Duke of Edinburgh Award
Each year, the school delivers the Bronze Level of the Duke of Edinburgh Award. The programme involves a range of activities – including volunteering, physical assessments, orienteering activities, a residential and an expedition.
The activities – managed and coordinated by the school – enable students to develop leadership skills relating to working in a team, receiving and giving instructions, communication, mental fortitude and perseverance and social and self-awareness.
Mini MBA Qualification, Teach First & Extended Project Qualification
To develop leadership within our brightest students, the Sixth Form delivers two new programmes for the most able learners:
- The brightest Year 12 students attend a four-day residential at Cambridge University. In partnership with First Teach, students are able to participate in seminars, meet lecturers and undergraduates, experience accommodation at the University and spend time with talented Sixth formers of different backgrounds from across the country.
- In addition, a ‘mini MBA’ course is delivered for Gifted and Talented students. In the programme, students attend academic lectures in Business delivered by the University of Lancashire (UCLAN) and then lead on an independent research project in collaboration with local businesses. Students are also able to extend their research to achieve an AS Level in AQA’s Extended Project Qualification.
Both programmes develop the ability of students to think critically and creatively, be more self-managing, develop self and social awareness and have emotional literacy.
Enterprise Days and Enterprise Week
Students in Year 7, 8 and 9 complete an ‘Enterprise Day’ in July. The day helped students to learn entrepreneurial skills such as problem-solving, working with others, financial planning, marketing, customer relations and presentational skills. Students received input from a number of local business and community leaders as part of their learning on the day.
In addition, students in Year 10 spend a full week in Enterprise-related activity. The week, delivered in July, involves setting up a business, producing and marketing a product, selling to parents and the school community and presenting their learning to a panel, consisting of successful local business people.
The programme is supported by representatives from KPMG (who kindly host a visit to their North West Headquarters for the winning team), Shine Charity, local charities and employers such as Apple Distinguished Educators, EuroGarages and Lancashire Enterprise Partnership.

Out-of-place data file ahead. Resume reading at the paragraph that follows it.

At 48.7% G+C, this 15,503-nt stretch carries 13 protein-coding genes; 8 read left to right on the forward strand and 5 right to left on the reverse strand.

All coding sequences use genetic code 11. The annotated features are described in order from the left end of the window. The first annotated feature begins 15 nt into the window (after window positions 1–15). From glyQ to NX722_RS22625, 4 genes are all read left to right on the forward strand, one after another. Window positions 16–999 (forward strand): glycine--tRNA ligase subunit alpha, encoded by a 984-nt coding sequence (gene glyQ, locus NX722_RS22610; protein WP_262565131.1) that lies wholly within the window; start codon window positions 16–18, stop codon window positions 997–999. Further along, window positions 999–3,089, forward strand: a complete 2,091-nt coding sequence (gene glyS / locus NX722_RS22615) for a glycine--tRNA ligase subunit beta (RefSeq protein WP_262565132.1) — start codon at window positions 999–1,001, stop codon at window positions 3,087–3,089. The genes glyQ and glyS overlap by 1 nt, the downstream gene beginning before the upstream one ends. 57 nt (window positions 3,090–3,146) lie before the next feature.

Each year, student journalists are recruited and autonomously produce a termly newsletter (‘The Voice’) which reports on the activities within school as well as the important themes and issues of the day. There is a student editor, who will commission stories and manage a team of journalists from across the school. The newsletter is shared with students, staff, Governors and parents – and added to the website.
As part of the process, students develop important skills relating to leadership – such as articulacy, interviewing, communicating, meeting deadlines, judicious reporting and empathy.
Oratory & Debating Skills
In order to develop character and foster the development of well-articulated and confident students, the school has introduced a programme of regular public speaking events and debates.
The aim of the events is to allow learners to gain an experience of sharing ideas and communicating disagreements in a constructive manner.
As part of these efforts, the school:
- Delivers three workshops; ‘Persuasive and effective arguments’, ‘Verbal communication’ and ‘Non-verbal communication’.
- Delivers monthly TDebates led by students on various motions linked to spiritual, moral, social and cultural development.
- Uses the KS3 Citizenship lessons to encourage debating and improving oratory skills.
- Delivers a number of debates between teachers to model debating and presenting to students of all ages.
In addition, a student each week was asked to deliver a short oratory during the assembly to their peers on a topic or issue of concern to them. The initiative, known as ‘In the Spotlight’, allows students to make a case for a particular change in the world and develop skills in articulacy, persuasion and oratory.
Each January, the school marks the Holocaust.
Between 1941 and 1945, the Nazis attempted to annihilate all of Europe’s Jews. This systematic and planned attempt to murder European Jewry is known as the Holocaust (‘HaShoah’ or ‘The Catastrophe’ in Hebrew). Over the course of four years, six million Jewish men, women and children perished in ghettos, mass-shootings, concentration camps and extermination camps.
Each year, on January 27th, students and staff at Tauheedul remember the victims of the Holocaust and the many subsequent genocides.
In partnership with the Anne Frank Trust, the school install an exhibition which is visited by all students. Peer guides were trained by staff from the Anne Frank Trust and then guided their fellow students through the exhibition.
As well as the exhibition and special assemblies delivered by descendants of Holocaust survivors, students join learners from other schools to attend a special ceremony to mark the Holocaust at the Town Hall.